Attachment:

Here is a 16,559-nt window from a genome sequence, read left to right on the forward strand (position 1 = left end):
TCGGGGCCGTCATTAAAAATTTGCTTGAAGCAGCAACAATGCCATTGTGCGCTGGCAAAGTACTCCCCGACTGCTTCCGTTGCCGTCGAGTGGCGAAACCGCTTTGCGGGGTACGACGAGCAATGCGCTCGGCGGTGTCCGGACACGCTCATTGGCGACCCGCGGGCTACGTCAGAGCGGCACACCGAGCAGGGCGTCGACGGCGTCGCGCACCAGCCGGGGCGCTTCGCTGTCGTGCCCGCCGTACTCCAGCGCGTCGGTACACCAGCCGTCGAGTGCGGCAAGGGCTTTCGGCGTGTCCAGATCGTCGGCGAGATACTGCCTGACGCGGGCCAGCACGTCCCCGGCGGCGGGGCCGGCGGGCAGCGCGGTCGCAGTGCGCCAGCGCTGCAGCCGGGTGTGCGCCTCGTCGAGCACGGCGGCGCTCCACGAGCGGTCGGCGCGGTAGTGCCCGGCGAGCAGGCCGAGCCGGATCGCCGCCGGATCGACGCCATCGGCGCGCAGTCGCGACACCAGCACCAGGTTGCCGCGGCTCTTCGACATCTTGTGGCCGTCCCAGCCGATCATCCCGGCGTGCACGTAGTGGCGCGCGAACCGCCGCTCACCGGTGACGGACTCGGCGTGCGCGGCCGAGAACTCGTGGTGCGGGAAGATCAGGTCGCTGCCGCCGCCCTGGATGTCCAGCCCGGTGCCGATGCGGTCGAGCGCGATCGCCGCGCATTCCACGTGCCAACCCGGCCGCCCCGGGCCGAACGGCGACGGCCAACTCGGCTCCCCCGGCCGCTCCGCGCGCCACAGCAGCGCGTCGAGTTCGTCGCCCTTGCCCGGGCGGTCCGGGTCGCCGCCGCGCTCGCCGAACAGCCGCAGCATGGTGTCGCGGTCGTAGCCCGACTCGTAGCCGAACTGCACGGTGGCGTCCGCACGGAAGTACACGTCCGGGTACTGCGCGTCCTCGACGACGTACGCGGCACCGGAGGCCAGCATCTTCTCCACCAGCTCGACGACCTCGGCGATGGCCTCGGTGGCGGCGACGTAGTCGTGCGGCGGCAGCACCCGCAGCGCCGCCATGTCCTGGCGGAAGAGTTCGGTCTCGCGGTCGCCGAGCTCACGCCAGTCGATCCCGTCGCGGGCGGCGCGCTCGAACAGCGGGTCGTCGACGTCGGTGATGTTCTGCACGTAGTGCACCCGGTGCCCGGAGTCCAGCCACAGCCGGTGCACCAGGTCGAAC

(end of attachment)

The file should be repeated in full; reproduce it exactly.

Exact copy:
Here is a 16,559-nt window from a genome sequence, read left to right on the forward strand (position 1 = left end):
TCGGGGCCGTCATTAAAAATTTGCTTGAAGCAGCAACAATGCCATTGTGCGCTGGCAAAGTACTCCCCGACTGCTTCCGTTGCCGTCGAGTGGCGAAACCGCTTTGCGGGGTACGACGAGCAATGCGCTCGGCGGTGTCCGGACACGCTCATTGGCGACCCGCGGGCTACGTCAGAGCGGCACACCGAGCAGGGCGTCGACGGCGTCGCGCACCAGCCGGGGCGCTTCGCTGTCGTGCCCGCCGTACTCCAGCGCGTCGGTACACCAGCCGTCGAGTGCGGCAAGGGCTTTCGGCGTGTCCAGATCGTCGGCGAGATACTGCCTGACGCGGGCCAGCACGTCCCCGGCGGCGGGGCCGGCGGGCAGCGCGGTCGCAGTGCGCCAGCGCTGCAGCCGGGTGTGCGCCTCGTCGAGCACGGCGGCGCTCCACGAGCGGTCGGCGCGGTAGTGCCCGGCGAGCAGGCCGAGCCGGATCGCCGCCGGATCGACGCCATCGGCGCGCAGTCGCGACACCAGCACCAGGTTGCCGCGGCTCTTCGACATCTTGTGGCCGTCCCAGCCGATCATCCCGGCGTGCACGTAGTGGCGCGCGAACCGCCGCTCACCGGTGACGGACTCGGCGTGCGCGGCCGAGAACTCGTGGTGCGGGAAGATCAGGTCGCTGCCGCCGCCCTGGATGTCCAGCCCGGTGCCGATGCGGTCGAGCGCGATCGCCGCGCATTCCACGTGCCAACCCGGCCGCCCCGGGCCGAACGGCGACGGCCAACTCGGCTCCCCCGGCCGCTCCGCGCGCCACAGCAGCGCGTCGAGTTCGTCGCCCTTGCCCGGGCGGTCCGGGTCGCCGCCGCGCTCGCCGAACAGCCGCAGCATGGTGTCGCGGTCGTAGCCCGACTCGTAGCCGAACTGCACGGTGGCGTCCGCACGGAAGTACACGTCCGGGTACTGCGCGTCCTCGACGACGTACGCGGCACCGGAGGCCAGCATCTTCTCCACCAGCTCGACGACCTCGGCGATGGCCTCGGTGGCGGCGACGTAGTCGTGCGGCGGCAGCACCCGCAGCGCCGCCATGTCCTGGCGGAAGAGTTCGGTCTCGCGGTCGCCGAGCTCACGCCAGTCGATCCCGTCGCGGGCGGCGCGCTCGAACAGCGGGTCGTCGACGTCGGTGATGTTCTGCACGTAGTGCACCCGGTGCCCGGAGTCCAGCCACAGCCGGTGCACCAGGTCGAAC